Footage from 1978 shows how members of the British public felt about the prospect of switching from miles to kilometres and it’s like something out of a Monty Python skit.
The BBC hit the streets in 1978 to ask the public if they thought the UK should adopt kilometres instead of miles, and the answers are as terrible as they are hilarious.
When you see today that some of the world’s biggest celebrities believe the planet is flat and the president of the United States fails to comprehend the concepts of weather and climate (among many other things), you would be forgiven for thinking we’re living in the age of stupid. But after you watch this clip, you’ll realise we’ve kind of always been this dumb.
One of the interviewees was convinced the unit change would mean people would have to use more petrol:
“Well I travel abroad a lot, well when we go abroad, you don’t get as much mileage to th… to it.
And therefore, you’re going to use more petrol, and then they say oh… so many miles, right, well you’re not doing that. You’re not going to do the mileage what they say you’re going to do… because the kilamometres [sic] … are not the same as the mileage, it’s shorter.”
And another young lady even blamed globalism. Kind of.
“It’s the treaties of Rome, as my husband would say.
Everything’s being decimalised, it’s horrible, I can’t stand it.”
Now, is it just me or does this sound like people talking about Brexit?
Another chap seemed to feel embarassed the UK was no longer ruling the world.
“We’re an island on our own, you know. Let’s face it, we once ruled the world, didn’t we, and now we’re just being part of a community.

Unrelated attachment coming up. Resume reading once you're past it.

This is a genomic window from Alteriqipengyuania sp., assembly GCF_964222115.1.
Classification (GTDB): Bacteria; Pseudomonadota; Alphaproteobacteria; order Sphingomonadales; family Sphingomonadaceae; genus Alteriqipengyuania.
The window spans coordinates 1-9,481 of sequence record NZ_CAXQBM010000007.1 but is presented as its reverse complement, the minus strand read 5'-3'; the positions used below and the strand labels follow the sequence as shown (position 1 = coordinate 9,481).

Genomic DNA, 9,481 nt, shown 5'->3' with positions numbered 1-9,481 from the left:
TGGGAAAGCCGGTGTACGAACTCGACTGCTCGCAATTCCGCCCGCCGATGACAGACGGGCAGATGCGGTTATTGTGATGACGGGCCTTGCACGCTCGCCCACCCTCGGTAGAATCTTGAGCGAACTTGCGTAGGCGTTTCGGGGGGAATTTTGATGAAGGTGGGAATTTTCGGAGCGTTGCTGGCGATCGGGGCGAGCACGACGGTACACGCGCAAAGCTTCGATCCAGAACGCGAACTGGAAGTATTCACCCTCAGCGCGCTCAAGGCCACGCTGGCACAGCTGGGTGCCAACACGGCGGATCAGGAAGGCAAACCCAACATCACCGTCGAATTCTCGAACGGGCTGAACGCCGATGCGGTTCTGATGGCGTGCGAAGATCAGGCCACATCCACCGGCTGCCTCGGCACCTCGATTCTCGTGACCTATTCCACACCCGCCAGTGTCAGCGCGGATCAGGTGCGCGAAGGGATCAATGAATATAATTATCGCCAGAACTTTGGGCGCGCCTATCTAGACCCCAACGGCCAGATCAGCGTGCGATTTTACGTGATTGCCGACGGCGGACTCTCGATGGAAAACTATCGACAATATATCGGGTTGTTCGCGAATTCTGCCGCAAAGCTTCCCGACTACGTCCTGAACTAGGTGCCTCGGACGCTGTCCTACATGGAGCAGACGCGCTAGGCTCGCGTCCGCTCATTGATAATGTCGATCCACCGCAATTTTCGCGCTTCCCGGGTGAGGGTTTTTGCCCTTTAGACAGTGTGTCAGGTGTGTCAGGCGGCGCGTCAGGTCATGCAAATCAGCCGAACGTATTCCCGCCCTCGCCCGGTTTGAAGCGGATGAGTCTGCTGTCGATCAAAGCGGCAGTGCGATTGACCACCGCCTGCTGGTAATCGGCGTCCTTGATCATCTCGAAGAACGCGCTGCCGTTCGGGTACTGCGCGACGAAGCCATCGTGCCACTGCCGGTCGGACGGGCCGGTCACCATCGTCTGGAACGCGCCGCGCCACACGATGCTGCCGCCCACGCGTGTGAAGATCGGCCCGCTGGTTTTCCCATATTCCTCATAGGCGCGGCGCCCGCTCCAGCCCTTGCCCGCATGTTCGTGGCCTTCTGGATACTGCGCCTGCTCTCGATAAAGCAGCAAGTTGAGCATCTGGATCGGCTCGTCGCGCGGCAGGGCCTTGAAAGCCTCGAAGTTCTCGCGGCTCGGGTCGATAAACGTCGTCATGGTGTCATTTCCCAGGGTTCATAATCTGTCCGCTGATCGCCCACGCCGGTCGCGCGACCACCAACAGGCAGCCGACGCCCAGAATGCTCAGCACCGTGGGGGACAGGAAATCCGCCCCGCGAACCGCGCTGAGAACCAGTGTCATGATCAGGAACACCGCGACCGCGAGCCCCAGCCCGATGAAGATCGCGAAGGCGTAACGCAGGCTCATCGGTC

I don’t agree with it at all.”
Check out the full compilation of interviews:
— BBC Archive (@BBCArchive) February 3, 2019
Metrication – the process of adopting the metric system – has been happening in the UK for decades, and it’s been anything but smooth. Early discussions in parliament about the metric system date back to 1818; today, pints, litres, pounds and kilograms coexist in daily life. While the metric system has been officially adopted in commerce and industry, traditional imperial units are still often used to describe height (feet, inches), vehicle speeds (miles per hour) and the volume of beer and milk (pints).
Things really started to get messy in the mid-1960s when many industries and government institutions voluntarily adopted the metric system. As it was not required by law, this partial adoption led to an insanely convoluted mix-up of units that ended up pushing the government to order mandatory metrification in certain sectors in 1978.
The metric system is unanimously regarded in the scientific and industrial sectors as the most efficient, simple, consistent, rational and coherent unit of measurement. It is also the most common system of weights and measures on the planet, and for good reason.
Unlike the imperial system, in which units of volume and area evolved independently and have their origins in things as arbitrary as the length of an average man’s foot or the size of a barleycorn, the metric system was devised as a logical, coherent system based on natural constants.